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Defusing Conflict

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I entreat Euodia and I entreat Syntyche to agree in the Lord. Yes, I ask you also, true companion, help these women, who have labored side by side with me in the gospel together with Clement and the rest of my fellow workers, whose names are in the book of life.
(Philippians 4:2-3 ESV)


The church at Philippi had sent Paul a monetary gift which was accompanied by a letter in which they gave him the latest news of what was happening there. In it they apparently mentioned that two women were in conflict and perhaps asked him what to do about it.

Considering the deep concern the Philippians had for Paul and his current situation (he was in jail waiting to find out if he would be beheaded) it seems they would not have brought up the conflict between the two women if it wasn’t serious. But notice that Paul doesn’t get involved.

He does tell the women to “agree in the Lord” but beyond that he delegates the responsibility for resolving this conflict to the other members of the church.

The Greek word translated “true companion” is συζυγοσ (pronounced: sood’-zoo-gos). It means “one who is yoked”. Some translations even have “true yokefellow” here. The word picture is of two oxen yoked together pulling the same load. A yokefellow is someone who works alongside another and carries part of the responsibility in an endeavor.

Often times, as members of our church, we expect the pastors to deal with solving problems. But this is not the pastor’s job. The pastor’s job is to teach others the Word of God so we can do whatever needs to be done, including resolving conflict. All believers are spiritually yoked. We all need to bear the burden of serving Christ and each other. We should not put undue responsibility on our brothers and sisters.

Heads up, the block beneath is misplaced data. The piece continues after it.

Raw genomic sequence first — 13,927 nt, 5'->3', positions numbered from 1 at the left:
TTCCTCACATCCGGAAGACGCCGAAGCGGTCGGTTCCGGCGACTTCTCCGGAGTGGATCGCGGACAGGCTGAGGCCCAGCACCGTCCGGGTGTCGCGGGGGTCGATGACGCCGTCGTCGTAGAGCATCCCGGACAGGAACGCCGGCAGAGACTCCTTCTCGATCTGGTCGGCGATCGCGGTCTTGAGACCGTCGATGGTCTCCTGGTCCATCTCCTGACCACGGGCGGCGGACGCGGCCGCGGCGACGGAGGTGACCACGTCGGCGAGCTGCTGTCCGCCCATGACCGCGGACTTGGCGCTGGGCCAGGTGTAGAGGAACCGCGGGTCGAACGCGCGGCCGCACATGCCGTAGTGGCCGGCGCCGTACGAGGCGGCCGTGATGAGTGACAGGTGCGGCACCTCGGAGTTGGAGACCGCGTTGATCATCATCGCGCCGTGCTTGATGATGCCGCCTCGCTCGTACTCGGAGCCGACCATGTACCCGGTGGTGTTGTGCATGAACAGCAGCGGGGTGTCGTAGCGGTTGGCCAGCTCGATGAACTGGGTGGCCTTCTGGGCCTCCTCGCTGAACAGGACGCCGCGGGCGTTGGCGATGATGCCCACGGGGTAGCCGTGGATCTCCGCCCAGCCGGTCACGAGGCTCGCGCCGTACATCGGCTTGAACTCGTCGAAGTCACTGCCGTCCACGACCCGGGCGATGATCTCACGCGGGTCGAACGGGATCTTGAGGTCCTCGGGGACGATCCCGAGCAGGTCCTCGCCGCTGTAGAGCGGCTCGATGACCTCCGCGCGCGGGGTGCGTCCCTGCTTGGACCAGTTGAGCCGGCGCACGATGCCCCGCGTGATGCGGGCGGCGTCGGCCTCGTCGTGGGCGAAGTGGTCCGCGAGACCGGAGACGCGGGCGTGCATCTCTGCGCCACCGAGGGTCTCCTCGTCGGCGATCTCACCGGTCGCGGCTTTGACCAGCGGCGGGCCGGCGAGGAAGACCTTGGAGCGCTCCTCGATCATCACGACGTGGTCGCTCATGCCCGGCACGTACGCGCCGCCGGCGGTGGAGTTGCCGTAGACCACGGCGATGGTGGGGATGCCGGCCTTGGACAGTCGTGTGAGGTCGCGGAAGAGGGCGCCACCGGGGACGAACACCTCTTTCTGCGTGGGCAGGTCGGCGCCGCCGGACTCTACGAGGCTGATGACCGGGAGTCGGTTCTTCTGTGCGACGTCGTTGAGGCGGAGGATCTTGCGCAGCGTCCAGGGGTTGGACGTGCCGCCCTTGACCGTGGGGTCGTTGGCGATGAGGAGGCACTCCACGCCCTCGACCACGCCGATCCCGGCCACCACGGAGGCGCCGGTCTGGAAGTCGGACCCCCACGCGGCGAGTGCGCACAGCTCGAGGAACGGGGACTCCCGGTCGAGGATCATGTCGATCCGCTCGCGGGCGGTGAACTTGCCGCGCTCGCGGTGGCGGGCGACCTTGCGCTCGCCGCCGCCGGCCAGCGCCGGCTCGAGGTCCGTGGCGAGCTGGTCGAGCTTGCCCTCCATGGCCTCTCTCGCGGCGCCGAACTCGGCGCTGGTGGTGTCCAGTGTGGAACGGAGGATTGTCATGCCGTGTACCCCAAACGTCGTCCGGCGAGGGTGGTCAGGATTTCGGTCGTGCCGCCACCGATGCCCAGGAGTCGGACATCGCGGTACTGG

Paul doesn’t take sides in the dispute and does not encourage others to do so either. Rather, he commands them to “help these women” come to realize that they should “agree in the Lord” and not let their differences create problems in the church.

A church that has internal conflict cannot do good things for God. They are too distracted by what divides them instead of being lead by what unites them. Such disputes, when seen by those outside the church, send the wrong message to an unbelieving world.

Once we are saved our lives no longer belong to us [Galatians 2:20; 1 Corinthians 6:19-20]. We live for Him. This means, among other things, living in harmony with other believers as well as taking an active role in defusing any conflict that exists between our brothers and sisters in Christ.

Comments? Questions? I’d love to hear from you. Please feel free to contact me about this post.

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